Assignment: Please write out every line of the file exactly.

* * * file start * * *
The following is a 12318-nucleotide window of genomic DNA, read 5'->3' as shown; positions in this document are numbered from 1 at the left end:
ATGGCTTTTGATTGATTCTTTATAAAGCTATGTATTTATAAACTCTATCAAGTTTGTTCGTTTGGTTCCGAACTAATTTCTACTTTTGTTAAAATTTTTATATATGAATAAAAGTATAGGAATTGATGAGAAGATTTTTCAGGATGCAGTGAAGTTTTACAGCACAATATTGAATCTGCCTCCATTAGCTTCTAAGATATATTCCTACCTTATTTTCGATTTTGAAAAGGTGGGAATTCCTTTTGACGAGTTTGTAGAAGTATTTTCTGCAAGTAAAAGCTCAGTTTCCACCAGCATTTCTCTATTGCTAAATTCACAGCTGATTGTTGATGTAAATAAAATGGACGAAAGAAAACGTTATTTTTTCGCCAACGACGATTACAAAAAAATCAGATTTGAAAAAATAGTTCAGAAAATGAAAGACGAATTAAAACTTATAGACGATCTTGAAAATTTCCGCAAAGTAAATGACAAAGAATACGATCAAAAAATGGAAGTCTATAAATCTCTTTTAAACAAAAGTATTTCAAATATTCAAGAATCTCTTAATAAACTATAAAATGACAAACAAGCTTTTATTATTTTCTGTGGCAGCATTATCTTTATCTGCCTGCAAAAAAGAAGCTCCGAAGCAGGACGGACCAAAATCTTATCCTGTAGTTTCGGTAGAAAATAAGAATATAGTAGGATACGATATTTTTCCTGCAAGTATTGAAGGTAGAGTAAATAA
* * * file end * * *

The following is a 12318-nucleotide window of genomic DNA, read 5'->3' as shown; positions in this document are numbered from 1 at the left end:
ATGGCTTTTGATTGATTCTTTATAAAGCTATGTATTTATAAACTCTATCAAGTTTGTTCGTTTGGTTCCGAACTAATTTCTACTTTTGTTAAAATTTTTATATATGAATAAAAGTATAGGAATTGATGAGAAGATTTTTCAGGATGCAGTGAAGTTTTACAGCACAATATTGAATCTGCCTCCATTAGCTTCTAAGATATATTCCTACCTTATTTTCGATTTTGAAAAGGTGGGAATTCCTTTTGACGAGTTTGTAGAAGTATTTTCTGCAAGTAAAAGCTCAGTTTCCACCAGCATTTCTCTATTGCTAAATTCACAGCTGATTGTTGATGTAAATAAAATGGACGAAAGAAAACGTTATTTTTTCGCCAACGACGATTACAAAAAAATCAGATTTGAAAAAATAGTTCAGAAAATGAAAGACGAATTAAAACTTATAGACGATCTTGAAAATTTCCGCAAAGTAAATGACAAAGAATACGATCAAAAAATGGAAGTCTATAAATCTCTTTTAAACAAAAGTATTTCAAATATTCAAGAATCTCTTAATAAACTATAAAATGACAAACAAGCTTTTATTATTTTCTGTGGCAGCATTATCTTTATCTGCCTGCAAAAAAGAAGCTCCGAAGCAGGACGGACCAAAATCTTATCCTGTAGTTTCGGTAGAAAATAAGAATATAGTAGGATACGATATTTTTCCTGCAAGTATTGAAGGTAGAGTAAATAA